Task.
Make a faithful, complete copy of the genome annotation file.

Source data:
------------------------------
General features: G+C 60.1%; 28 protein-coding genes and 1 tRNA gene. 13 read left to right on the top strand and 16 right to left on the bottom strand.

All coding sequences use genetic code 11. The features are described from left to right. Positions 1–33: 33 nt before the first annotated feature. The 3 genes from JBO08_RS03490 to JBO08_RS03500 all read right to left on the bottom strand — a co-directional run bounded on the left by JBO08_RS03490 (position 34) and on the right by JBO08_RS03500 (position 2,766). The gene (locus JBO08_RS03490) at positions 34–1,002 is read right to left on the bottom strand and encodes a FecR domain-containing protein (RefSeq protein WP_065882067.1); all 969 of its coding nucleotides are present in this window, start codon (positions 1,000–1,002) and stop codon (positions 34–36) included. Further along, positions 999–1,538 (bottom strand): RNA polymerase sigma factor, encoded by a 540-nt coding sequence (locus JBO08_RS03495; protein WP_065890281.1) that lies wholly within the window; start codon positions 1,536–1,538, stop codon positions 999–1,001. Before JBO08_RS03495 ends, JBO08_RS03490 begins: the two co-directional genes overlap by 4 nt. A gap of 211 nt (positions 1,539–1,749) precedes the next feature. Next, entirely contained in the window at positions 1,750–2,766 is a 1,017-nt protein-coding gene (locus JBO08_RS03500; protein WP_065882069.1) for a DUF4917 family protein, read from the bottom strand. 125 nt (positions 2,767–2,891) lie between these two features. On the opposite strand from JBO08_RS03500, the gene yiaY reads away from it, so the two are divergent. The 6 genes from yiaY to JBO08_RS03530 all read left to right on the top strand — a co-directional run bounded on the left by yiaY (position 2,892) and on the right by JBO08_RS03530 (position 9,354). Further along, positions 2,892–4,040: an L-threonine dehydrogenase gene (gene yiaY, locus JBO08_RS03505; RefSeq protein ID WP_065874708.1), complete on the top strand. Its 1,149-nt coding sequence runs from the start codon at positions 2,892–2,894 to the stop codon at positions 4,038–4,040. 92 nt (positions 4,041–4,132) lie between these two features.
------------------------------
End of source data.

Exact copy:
General features: G+C 60.1%; 28 protein-coding genes and 1 tRNA gene. 13 read left to right on the top strand and 16 right to left on the bottom strand.

All coding sequences use genetic code 11. The features are described from left to right. Positions 1–33: 33 nt before the first annotated feature. The 3 genes from JBO08_RS03490 to JBO08_RS03500 all read right to left on the bottom strand — a co-directional run bounded on the left by JBO08_RS03490 (position 34) and on the right by JBO08_RS03500 (position 2,766). The gene (locus JBO08_RS03490) at positions 34–1,002 is read right to left on the bottom strand and encodes a FecR domain-containing protein (RefSeq protein WP_065882067.1); all 969 of its coding nucleotides are present in this window, start codon (positions 1,000–1,002) and stop codon (positions 34–36) included. Further along, positions 999–1,538 (bottom strand): RNA polymerase sigma factor, encoded by a 540-nt coding sequence (locus JBO08_RS03495; protein WP_065890281.1) that lies wholly within the window; start codon positions 1,536–1,538, stop codon positions 999–1,001. Before JBO08_RS03495 ends, JBO08_RS03490 begins: the two co-directional genes overlap by 4 nt. A gap of 211 nt (positions 1,539–1,749) precedes the next feature. Next, entirely contained in the window at positions 1,750–2,766 is a 1,017-nt protein-coding gene (locus JBO08_RS03500; protein WP_065882069.1) for a DUF4917 family protein, read from the bottom strand. 125 nt (positions 2,767–2,891) lie between these two features. On the opposite strand from JBO08_RS03500, the gene yiaY reads away from it, so the two are divergent. The 6 genes from yiaY to JBO08_RS03530 all read left to right on the top strand — a co-directional run bounded on the left by yiaY (position 2,892) and on the right by JBO08_RS03530 (position 9,354). Further along, positions 2,892–4,040: an L-threonine dehydrogenase gene (gene yiaY, locus JBO08_RS03505; RefSeq protein ID WP_065874708.1), complete on the top strand. Its 1,149-nt coding sequence runs from the start codon at positions 2,892–2,894 to the stop codon at positions 4,038–4,040. 92 nt (positions 4,041–4,132) lie between these two features.